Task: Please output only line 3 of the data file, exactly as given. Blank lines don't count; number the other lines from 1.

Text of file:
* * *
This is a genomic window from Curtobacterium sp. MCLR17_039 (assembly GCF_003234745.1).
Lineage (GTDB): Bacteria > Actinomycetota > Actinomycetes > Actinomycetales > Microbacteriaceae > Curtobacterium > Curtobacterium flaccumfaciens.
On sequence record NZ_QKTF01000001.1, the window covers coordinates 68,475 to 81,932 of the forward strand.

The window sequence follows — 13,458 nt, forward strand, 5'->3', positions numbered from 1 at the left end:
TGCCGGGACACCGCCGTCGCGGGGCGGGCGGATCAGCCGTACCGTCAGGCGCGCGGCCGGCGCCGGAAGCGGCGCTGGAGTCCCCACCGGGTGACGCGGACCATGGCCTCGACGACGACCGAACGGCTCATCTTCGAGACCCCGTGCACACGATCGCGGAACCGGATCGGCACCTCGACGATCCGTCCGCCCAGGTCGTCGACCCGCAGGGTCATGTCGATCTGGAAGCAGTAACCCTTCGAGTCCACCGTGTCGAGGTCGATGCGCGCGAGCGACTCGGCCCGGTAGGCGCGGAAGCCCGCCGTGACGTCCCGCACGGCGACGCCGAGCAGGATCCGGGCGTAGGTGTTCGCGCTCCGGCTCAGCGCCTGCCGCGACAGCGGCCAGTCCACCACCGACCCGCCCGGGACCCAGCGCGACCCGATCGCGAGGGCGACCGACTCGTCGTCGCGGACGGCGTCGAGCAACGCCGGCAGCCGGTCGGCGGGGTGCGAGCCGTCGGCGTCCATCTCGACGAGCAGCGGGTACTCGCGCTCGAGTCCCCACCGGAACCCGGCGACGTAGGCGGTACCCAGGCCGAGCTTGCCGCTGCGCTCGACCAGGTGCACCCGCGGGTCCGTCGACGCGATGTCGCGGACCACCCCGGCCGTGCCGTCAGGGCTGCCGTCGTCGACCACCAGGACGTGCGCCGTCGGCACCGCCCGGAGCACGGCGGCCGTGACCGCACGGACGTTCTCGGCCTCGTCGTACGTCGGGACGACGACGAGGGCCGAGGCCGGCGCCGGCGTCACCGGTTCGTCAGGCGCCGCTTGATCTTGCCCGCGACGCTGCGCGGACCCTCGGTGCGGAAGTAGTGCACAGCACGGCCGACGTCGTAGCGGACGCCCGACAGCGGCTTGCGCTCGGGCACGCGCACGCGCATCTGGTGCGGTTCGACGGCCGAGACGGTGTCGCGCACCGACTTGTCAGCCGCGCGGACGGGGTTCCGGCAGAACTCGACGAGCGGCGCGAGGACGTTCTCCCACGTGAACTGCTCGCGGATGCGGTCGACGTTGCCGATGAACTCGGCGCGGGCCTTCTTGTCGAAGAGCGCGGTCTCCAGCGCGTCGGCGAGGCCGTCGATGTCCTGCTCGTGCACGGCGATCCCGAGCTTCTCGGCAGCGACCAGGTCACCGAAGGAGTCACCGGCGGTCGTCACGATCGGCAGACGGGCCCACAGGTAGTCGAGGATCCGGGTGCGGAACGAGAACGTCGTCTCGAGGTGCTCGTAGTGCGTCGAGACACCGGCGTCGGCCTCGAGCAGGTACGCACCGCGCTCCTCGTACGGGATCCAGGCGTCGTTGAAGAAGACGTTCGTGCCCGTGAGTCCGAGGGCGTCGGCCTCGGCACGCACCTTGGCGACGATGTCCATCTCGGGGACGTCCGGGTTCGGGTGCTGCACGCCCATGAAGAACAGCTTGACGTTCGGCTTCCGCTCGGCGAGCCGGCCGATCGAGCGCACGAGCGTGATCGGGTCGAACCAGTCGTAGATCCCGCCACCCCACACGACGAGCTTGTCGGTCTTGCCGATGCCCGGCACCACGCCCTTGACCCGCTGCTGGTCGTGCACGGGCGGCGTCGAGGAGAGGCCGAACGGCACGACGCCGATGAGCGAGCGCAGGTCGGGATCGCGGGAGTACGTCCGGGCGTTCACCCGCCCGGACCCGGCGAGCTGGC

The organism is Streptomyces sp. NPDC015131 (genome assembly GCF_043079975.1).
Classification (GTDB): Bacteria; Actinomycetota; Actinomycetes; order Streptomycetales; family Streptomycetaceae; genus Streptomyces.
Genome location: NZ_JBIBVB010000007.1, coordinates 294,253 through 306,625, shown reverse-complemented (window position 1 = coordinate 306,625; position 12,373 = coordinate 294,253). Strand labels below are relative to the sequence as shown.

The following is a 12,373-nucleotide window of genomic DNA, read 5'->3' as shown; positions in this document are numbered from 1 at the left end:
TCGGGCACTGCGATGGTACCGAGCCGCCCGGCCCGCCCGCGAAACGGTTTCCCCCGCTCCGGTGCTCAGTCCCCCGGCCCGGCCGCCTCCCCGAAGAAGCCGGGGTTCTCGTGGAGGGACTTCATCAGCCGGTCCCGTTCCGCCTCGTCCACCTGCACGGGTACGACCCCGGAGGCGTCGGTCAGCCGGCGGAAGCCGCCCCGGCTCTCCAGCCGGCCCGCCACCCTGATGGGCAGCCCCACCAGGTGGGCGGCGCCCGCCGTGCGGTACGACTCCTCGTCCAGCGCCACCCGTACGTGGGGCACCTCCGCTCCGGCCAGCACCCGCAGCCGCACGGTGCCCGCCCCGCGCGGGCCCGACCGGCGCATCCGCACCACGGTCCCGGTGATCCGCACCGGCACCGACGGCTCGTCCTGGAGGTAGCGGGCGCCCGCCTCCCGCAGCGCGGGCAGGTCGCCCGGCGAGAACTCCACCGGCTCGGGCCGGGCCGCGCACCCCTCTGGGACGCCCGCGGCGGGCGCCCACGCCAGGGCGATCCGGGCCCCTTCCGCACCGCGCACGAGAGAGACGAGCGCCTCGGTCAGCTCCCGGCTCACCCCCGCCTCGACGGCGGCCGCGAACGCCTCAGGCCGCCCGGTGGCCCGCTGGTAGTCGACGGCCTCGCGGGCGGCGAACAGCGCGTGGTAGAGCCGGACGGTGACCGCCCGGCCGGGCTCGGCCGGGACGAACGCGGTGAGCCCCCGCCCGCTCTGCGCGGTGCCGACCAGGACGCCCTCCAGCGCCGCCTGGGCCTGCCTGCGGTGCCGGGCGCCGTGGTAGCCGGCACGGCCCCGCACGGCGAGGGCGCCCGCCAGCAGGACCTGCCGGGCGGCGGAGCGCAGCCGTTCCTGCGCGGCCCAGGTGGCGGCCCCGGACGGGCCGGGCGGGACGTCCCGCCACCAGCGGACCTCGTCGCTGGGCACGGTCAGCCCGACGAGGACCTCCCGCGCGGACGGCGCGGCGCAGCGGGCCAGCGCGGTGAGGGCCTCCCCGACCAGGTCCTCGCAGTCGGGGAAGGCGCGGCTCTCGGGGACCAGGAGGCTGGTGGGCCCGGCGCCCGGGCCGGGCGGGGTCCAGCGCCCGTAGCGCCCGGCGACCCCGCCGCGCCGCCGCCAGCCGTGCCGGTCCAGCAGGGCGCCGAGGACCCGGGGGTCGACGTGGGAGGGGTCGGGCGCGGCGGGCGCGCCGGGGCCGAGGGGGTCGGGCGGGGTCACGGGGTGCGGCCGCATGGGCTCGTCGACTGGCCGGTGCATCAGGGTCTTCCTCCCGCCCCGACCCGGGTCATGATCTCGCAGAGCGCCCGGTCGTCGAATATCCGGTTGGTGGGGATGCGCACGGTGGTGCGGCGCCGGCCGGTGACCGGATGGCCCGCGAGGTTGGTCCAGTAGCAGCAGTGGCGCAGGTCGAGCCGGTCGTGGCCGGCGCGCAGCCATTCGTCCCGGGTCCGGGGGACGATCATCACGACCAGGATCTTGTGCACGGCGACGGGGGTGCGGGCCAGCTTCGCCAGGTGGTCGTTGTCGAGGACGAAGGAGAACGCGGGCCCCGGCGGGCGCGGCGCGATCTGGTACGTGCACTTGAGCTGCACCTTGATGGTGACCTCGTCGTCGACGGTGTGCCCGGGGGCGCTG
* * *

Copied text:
On sequence record NZ_QKTF01000001.1, the window covers coordinates 68,475 to 81,932 of the forward strand.